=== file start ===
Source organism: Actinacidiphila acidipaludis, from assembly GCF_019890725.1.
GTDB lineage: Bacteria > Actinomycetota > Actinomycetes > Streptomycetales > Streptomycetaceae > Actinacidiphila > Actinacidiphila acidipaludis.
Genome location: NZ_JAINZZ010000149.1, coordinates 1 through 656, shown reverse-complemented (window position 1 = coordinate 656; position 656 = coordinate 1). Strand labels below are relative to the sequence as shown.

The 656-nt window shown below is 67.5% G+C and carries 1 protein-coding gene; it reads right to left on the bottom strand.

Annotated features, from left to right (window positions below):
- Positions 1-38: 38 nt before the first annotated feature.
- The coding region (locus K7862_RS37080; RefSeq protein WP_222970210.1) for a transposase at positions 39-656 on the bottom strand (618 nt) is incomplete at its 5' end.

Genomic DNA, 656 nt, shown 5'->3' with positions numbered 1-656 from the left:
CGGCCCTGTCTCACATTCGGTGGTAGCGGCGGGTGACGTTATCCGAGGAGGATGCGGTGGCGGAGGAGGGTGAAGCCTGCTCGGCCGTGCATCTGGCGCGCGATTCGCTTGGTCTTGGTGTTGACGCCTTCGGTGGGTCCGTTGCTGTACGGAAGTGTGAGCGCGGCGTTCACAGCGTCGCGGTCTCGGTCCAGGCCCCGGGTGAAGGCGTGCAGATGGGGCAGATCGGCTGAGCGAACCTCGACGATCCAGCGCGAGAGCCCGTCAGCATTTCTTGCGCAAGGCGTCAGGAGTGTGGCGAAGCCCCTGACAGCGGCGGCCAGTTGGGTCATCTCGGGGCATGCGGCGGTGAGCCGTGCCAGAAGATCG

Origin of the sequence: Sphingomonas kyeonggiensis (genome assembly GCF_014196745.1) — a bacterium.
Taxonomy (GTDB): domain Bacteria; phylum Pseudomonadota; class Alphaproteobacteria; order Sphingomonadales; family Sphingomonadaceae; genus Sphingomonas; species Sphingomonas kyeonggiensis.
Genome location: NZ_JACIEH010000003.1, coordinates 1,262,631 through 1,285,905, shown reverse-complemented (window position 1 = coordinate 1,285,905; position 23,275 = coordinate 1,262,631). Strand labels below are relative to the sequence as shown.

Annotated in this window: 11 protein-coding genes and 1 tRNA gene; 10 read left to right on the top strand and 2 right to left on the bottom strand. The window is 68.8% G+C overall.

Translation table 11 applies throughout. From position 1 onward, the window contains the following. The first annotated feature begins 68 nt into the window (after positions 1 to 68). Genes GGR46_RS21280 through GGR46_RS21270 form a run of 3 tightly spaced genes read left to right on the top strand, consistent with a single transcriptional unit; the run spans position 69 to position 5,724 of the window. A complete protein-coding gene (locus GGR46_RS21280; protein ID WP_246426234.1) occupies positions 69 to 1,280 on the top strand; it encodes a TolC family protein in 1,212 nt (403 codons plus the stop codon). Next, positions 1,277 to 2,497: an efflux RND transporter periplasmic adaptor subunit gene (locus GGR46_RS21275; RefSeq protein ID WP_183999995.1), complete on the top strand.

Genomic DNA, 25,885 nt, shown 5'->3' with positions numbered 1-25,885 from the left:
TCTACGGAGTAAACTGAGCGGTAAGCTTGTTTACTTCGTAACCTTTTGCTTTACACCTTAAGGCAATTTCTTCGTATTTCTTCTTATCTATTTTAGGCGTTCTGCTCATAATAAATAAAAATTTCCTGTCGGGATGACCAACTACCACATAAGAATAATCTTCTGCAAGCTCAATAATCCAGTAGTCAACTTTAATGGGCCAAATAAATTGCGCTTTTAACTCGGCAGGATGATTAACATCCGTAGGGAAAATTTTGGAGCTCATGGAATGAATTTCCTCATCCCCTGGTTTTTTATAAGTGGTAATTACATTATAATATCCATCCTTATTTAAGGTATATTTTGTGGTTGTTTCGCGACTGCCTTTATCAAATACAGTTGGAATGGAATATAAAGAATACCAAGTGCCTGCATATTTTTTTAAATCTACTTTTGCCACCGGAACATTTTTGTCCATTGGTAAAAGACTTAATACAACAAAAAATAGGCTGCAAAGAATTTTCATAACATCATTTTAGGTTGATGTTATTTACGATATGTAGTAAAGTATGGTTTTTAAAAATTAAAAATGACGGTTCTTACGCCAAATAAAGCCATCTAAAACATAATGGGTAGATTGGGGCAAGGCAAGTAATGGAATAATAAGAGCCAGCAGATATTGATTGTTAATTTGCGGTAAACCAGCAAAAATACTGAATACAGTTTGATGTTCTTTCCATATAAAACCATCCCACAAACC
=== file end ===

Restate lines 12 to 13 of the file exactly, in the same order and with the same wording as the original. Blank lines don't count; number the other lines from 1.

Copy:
Genome location: NZ_JACIEH010000003.1, coordinates 1,262,631 through 1,285,905, shown reverse-complemented (window position 1 = coordinate 1,285,905; position 23,275 = coordinate 1,262,631). Strand labels below are relative to the sequence as shown.

Annotated in this window: 11 protein-coding genes and 1 tRNA gene; 10 read left to right on the top strand and 2 right to left on the bottom strand. The window is 68.8% G+C overall.